The status quo is no longer acceptable. The status quo is no longer acceptable. The status quo is no longer acceptable. The status quo is no longer acceptable.

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Paul Tognetti ()
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I guess I would qualify as a frustrated writer. My work requires very little writing and so since 1999 I have been writing reviews on non-fiction books and anthology CD's on amazon.com. I never could … more
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What's at Stake in Wisconsin's Budget Battle

Who's in charge of our political system—voters or unions?


This week President Obama was roundly criticized, even by many of his allies, for submitting a federal budget that actually increases our already crushing deficit. But that didn't stop him Thursday from jumping into Wisconsin's titanic budget battle. He accused the new Republican governor, Scott Walker, of launching an "assault" on unions with his emergency legislation aimed at cutting the state budget.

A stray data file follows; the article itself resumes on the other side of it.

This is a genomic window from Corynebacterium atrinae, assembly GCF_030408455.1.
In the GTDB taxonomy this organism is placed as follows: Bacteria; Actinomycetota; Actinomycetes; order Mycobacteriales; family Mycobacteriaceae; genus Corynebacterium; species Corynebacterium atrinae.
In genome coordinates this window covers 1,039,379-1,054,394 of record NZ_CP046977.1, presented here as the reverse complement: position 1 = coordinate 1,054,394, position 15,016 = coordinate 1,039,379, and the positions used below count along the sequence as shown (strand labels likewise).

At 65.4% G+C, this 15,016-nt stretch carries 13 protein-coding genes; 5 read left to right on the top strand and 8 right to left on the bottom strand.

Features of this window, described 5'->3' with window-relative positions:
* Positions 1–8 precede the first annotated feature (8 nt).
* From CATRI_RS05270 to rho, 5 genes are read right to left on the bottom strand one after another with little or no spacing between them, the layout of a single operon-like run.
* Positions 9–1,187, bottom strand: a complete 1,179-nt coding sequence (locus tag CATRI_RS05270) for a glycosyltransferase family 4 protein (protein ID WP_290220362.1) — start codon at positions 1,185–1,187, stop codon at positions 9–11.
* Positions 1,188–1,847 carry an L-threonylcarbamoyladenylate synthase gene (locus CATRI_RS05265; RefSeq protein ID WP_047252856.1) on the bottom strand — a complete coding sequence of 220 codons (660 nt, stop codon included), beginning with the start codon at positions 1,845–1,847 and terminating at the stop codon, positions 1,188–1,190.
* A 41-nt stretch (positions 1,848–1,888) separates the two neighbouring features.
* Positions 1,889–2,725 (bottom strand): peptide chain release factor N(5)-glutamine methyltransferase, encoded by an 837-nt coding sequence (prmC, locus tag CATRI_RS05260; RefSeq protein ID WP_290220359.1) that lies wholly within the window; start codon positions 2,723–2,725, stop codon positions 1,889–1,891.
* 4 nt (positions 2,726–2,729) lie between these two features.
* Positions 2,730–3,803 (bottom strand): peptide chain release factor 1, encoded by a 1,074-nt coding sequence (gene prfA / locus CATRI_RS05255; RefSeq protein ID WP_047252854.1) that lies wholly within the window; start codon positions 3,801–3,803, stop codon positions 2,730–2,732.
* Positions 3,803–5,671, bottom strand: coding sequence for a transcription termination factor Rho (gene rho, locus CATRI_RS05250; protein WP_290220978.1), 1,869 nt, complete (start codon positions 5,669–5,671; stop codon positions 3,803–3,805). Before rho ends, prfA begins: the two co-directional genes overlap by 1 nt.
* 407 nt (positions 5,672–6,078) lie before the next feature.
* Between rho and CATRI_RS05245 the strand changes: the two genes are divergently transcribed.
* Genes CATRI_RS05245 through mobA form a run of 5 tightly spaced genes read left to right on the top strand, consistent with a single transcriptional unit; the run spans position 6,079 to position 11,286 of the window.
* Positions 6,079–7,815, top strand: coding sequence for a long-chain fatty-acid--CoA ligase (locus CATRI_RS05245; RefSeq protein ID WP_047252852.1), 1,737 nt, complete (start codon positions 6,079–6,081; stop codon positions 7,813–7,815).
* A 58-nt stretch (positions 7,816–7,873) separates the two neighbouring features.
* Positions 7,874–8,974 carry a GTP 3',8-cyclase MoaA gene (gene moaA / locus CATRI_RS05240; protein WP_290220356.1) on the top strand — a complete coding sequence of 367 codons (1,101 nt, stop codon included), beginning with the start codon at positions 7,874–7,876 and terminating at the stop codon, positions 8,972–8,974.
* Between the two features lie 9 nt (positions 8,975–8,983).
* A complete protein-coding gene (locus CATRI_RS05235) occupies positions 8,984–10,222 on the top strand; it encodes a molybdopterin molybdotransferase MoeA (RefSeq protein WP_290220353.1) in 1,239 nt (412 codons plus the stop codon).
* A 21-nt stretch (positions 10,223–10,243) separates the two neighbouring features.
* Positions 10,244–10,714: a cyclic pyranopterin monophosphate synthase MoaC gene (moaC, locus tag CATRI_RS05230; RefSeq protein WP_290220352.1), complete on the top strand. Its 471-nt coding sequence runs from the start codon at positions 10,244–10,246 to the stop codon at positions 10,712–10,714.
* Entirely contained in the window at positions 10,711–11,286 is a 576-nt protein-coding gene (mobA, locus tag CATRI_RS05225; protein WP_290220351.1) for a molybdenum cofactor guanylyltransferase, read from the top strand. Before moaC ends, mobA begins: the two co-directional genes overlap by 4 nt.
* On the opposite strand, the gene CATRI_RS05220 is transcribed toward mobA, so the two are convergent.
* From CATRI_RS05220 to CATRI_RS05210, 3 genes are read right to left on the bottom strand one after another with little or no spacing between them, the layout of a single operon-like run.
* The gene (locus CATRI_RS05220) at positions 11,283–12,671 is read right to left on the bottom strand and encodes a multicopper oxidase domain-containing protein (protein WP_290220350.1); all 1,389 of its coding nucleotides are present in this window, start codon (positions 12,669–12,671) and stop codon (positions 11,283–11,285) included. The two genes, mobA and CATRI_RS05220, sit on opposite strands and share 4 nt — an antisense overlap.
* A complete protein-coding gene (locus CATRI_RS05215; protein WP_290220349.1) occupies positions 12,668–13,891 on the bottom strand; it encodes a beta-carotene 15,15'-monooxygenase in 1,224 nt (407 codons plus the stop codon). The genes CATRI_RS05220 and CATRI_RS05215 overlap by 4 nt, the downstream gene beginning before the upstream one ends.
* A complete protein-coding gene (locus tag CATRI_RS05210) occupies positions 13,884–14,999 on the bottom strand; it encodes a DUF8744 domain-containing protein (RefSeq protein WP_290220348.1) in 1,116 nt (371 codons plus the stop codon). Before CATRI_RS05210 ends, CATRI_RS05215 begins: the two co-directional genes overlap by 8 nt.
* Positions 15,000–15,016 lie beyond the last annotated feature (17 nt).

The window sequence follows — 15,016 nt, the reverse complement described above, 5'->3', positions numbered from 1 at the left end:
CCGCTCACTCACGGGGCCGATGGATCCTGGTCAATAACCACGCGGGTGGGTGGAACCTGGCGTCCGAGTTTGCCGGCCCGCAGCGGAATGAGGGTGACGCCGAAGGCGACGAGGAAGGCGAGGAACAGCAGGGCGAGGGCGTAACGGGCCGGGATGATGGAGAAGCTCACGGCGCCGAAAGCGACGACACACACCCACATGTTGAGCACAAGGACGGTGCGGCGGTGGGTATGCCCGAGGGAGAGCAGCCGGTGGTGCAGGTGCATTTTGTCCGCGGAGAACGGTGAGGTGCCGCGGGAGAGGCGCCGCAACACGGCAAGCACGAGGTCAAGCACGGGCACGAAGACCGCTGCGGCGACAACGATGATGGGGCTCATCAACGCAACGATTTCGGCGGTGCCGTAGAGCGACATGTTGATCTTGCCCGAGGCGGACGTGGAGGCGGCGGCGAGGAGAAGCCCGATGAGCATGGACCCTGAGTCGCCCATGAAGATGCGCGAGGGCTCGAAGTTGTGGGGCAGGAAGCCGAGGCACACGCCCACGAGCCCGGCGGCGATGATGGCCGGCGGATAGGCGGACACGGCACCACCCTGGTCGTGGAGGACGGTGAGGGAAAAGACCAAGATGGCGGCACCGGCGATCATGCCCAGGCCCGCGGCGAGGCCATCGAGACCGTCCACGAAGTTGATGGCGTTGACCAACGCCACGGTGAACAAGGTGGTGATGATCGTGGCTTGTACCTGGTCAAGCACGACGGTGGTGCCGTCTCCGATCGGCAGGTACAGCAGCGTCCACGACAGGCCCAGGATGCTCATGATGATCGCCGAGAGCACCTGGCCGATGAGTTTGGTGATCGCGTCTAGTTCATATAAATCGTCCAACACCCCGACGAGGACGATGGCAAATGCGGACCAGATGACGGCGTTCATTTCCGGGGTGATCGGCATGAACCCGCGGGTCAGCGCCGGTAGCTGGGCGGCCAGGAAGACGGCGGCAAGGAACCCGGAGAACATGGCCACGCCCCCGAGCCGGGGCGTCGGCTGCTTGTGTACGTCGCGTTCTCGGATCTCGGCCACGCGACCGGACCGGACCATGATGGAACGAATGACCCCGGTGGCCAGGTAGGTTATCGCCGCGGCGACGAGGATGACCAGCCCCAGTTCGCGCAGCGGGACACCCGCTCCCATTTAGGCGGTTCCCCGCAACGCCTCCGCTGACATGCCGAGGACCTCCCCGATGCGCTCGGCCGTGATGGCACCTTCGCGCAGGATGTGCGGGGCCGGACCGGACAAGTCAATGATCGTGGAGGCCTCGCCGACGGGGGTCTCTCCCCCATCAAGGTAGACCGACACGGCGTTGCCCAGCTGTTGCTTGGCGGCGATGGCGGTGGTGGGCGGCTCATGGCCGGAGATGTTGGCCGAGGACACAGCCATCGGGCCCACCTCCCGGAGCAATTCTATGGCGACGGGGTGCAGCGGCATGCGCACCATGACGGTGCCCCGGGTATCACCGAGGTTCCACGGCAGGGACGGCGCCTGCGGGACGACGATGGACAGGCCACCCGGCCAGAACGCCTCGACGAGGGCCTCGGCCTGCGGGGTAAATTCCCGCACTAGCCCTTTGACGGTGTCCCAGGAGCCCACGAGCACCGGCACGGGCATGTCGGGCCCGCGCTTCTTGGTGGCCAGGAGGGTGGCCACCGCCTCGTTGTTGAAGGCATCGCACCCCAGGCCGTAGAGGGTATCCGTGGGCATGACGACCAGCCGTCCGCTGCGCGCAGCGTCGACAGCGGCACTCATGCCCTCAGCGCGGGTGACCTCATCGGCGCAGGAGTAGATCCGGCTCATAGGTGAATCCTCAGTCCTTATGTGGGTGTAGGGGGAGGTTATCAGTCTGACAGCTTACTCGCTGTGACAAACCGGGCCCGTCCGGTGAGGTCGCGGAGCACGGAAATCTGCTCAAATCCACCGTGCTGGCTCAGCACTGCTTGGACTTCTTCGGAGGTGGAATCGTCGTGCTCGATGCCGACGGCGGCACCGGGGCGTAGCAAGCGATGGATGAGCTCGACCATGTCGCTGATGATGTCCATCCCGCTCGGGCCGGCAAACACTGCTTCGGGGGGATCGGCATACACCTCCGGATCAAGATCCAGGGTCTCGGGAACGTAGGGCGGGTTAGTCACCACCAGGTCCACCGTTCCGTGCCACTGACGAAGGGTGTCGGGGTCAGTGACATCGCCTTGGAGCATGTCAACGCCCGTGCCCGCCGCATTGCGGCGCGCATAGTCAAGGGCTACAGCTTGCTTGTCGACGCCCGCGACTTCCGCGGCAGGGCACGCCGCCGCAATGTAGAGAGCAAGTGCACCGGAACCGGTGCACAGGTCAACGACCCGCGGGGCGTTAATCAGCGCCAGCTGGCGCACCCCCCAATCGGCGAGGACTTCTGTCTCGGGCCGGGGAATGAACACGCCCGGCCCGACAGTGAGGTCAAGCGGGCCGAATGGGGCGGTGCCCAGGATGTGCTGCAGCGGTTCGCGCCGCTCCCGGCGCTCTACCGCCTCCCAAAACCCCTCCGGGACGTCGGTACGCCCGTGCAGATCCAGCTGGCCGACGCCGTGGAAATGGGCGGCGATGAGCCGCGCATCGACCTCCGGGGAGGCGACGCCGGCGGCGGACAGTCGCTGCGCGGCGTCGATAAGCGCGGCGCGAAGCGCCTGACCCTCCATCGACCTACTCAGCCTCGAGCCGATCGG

The real assault this week was led by Organizing for America, the successor to President's Obama's 2008 campaign organization. It helped fill buses of protesters who flooded the state capital of Madison and ran 15 phone banks urging people to call state legislators.

Mr. Walker's proposals are hardly revolutionary. Facing a $137 million budget deficit, he has decided to try to avoid laying off 5,500 state workers by proposing that they contribute 5.8% of their income towards their pensions and 12.6% towards health insurance. That's roughly the national average for public pension payments, and it is less than half the national average of what government workers contribute to health care. Mr. Walker also wants to limit the power of public-employee unions to negotiate contracts and work rules—something that 24 states already limit or ban.

OpinionJournal.com columnist John Fund on the politics of ...